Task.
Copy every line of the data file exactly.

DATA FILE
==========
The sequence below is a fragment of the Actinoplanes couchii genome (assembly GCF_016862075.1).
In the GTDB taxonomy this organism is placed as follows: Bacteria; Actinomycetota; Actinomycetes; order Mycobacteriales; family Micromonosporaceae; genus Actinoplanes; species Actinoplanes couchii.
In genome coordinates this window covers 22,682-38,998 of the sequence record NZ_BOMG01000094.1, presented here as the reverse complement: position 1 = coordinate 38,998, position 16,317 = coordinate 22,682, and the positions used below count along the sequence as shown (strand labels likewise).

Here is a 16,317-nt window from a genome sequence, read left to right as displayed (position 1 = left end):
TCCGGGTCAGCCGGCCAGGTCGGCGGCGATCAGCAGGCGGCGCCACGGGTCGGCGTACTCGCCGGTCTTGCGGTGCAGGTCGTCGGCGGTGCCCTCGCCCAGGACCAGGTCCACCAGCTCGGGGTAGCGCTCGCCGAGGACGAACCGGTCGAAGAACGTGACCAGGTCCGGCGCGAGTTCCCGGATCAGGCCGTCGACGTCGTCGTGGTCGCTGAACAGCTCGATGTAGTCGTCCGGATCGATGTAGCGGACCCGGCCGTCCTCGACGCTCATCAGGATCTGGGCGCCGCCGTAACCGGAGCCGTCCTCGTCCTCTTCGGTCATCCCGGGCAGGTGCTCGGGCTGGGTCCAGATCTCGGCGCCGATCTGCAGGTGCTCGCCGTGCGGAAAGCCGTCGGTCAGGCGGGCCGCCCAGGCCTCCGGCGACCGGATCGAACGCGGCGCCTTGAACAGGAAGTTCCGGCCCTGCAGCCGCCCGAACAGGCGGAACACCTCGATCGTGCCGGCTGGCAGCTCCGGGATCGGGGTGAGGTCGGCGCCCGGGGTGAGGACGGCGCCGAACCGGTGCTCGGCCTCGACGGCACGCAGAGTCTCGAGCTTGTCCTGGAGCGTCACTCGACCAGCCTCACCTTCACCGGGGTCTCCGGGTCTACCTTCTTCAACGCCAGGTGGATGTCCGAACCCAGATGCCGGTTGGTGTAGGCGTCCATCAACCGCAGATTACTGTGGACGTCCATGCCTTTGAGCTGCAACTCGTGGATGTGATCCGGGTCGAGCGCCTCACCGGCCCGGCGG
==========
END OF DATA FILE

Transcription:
The sequence below is a fragment of the Actinoplanes couchii genome (assembly GCF_016862075.1).
In the GTDB taxonomy this organism is placed as follows: Bacteria; Actinomycetota; Actinomycetes; order Mycobacteriales; family Micromonosporaceae; genus Actinoplanes; species Actinoplanes couchii.
In genome coordinates this window covers 22,682-38,998 of the sequence record NZ_BOMG01000094.1, presented here as the reverse complement: position 1 = coordinate 38,998, position 16,317 = coordinate 22,682, and the positions used below count along the sequence as shown (strand labels likewise).

Here is a 16,317-nt window from a genome sequence, read left to right as displayed (position 1 = left end):
TCCGGGTCAGCCGGCCAGGTCGGCGGCGATCAGCAGGCGGCGCCACGGGTCGGCGTACTCGCCGGTCTTGCGGTGCAGGTCGTCGGCGGTGCCCTCGCCCAGGACCAGGTCCACCAGCTCGGGGTAGCGCTCGCCGAGGACGAACCGGTCGAAGAACGTGACCAGGTCCGGCGCGAGTTCCCGGATCAGGCCGTCGACGTCGTCGTGGTCGCTGAACAGCTCGATGTAGTCGTCCGGATCGATGTAGCGGACCCGGCCGTCCTCGACGCTCATCAGGATCTGGGCGCCGCCGTAACCGGAGCCGTCCTCGTCCTCTTCGGTCATCCCGGGCAGGTGCTCGGGCTGGGTCCAGATCTCGGCGCCGATCTGCAGGTGCTCGCCGTGCGGAAAGCCGTCGGTCAGGCGGGCCGCCCAGGCCTCCGGCGACCGGATCGAACGCGGCGCCTTGAACAGGAAGTTCCGGCCCTGCAGCCGCCCGAACAGGCGGAACACCTCGATCGTGCCGGCTGGCAGCTCCGGGATCGGGGTGAGGTCGGCGCCCGGGGTGAGGACGGCGCCGAACCGGTGCTCGGCCTCGACGGCACGCAGAGTCTCGAGCTTGTCCTGGAGCGTCACTCGACCAGCCTCACCTTCACCGGGGTCTCCGGGTCTACCTTCTTCAACGCCAGGTGGATGTCCGAACCCAGATGCCGGTTGGTGTAGGCGTCCATCAACCGCAGATTACTGTGGACGTCCATGCCTTTGAGCTGCAACTCGTGGATGTGATCCGGGTCGAGCGCCTCACCGGCCCGGCGG